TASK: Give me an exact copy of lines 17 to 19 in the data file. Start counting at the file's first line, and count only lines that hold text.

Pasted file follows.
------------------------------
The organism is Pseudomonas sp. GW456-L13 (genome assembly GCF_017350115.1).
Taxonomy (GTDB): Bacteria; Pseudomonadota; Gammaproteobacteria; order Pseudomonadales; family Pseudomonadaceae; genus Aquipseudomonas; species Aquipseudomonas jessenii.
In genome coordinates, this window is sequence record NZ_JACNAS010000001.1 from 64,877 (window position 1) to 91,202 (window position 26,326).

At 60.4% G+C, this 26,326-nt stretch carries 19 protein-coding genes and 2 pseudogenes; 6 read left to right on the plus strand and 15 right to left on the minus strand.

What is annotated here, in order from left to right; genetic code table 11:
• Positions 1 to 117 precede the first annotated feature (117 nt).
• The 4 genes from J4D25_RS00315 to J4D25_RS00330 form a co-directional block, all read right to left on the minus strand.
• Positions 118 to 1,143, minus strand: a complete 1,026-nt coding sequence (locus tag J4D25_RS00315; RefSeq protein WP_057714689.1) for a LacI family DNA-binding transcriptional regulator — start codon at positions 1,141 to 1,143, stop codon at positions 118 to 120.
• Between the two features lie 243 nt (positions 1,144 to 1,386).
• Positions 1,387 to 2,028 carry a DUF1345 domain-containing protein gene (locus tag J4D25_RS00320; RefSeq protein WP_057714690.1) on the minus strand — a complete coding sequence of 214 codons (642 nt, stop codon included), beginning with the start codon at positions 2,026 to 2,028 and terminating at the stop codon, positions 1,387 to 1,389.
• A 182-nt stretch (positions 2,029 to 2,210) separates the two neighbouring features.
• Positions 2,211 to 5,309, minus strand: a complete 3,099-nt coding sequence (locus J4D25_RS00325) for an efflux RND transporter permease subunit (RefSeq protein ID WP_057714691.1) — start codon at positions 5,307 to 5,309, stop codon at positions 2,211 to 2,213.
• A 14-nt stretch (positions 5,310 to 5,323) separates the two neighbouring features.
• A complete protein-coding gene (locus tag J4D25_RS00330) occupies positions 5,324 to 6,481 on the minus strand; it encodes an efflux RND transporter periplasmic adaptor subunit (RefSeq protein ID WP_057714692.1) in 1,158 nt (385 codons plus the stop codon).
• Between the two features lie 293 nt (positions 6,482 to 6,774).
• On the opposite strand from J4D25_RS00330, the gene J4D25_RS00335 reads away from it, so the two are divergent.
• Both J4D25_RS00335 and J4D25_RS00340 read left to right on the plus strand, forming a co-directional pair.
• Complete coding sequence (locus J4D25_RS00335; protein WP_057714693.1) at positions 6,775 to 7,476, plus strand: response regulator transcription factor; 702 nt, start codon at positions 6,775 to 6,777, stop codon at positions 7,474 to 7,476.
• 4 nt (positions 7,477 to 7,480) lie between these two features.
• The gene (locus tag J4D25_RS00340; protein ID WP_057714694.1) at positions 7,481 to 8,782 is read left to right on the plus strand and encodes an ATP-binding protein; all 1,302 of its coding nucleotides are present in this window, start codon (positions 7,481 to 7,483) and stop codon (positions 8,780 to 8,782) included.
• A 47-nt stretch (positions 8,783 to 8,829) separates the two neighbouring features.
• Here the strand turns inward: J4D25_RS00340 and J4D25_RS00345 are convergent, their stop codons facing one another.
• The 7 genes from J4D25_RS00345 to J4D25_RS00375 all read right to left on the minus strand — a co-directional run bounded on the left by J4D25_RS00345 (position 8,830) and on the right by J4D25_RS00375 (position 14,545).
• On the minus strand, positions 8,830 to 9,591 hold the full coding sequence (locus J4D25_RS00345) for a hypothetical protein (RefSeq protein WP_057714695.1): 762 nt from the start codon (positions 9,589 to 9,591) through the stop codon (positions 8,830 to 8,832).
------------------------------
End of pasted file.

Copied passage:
• Both J4D25_RS00335 and J4D25_RS00340 read left to right on the plus strand, forming a co-directional pair.
• Complete coding sequence (locus J4D25_RS00335; protein WP_057714693.1) at positions 6,775 to 7,476, plus strand: response regulator transcription factor; 702 nt, start codon at positions 6,775 to 6,777, stop codon at positions 7,474 to 7,476.
• 4 nt (positions 7,477 to 7,480) lie between these two features.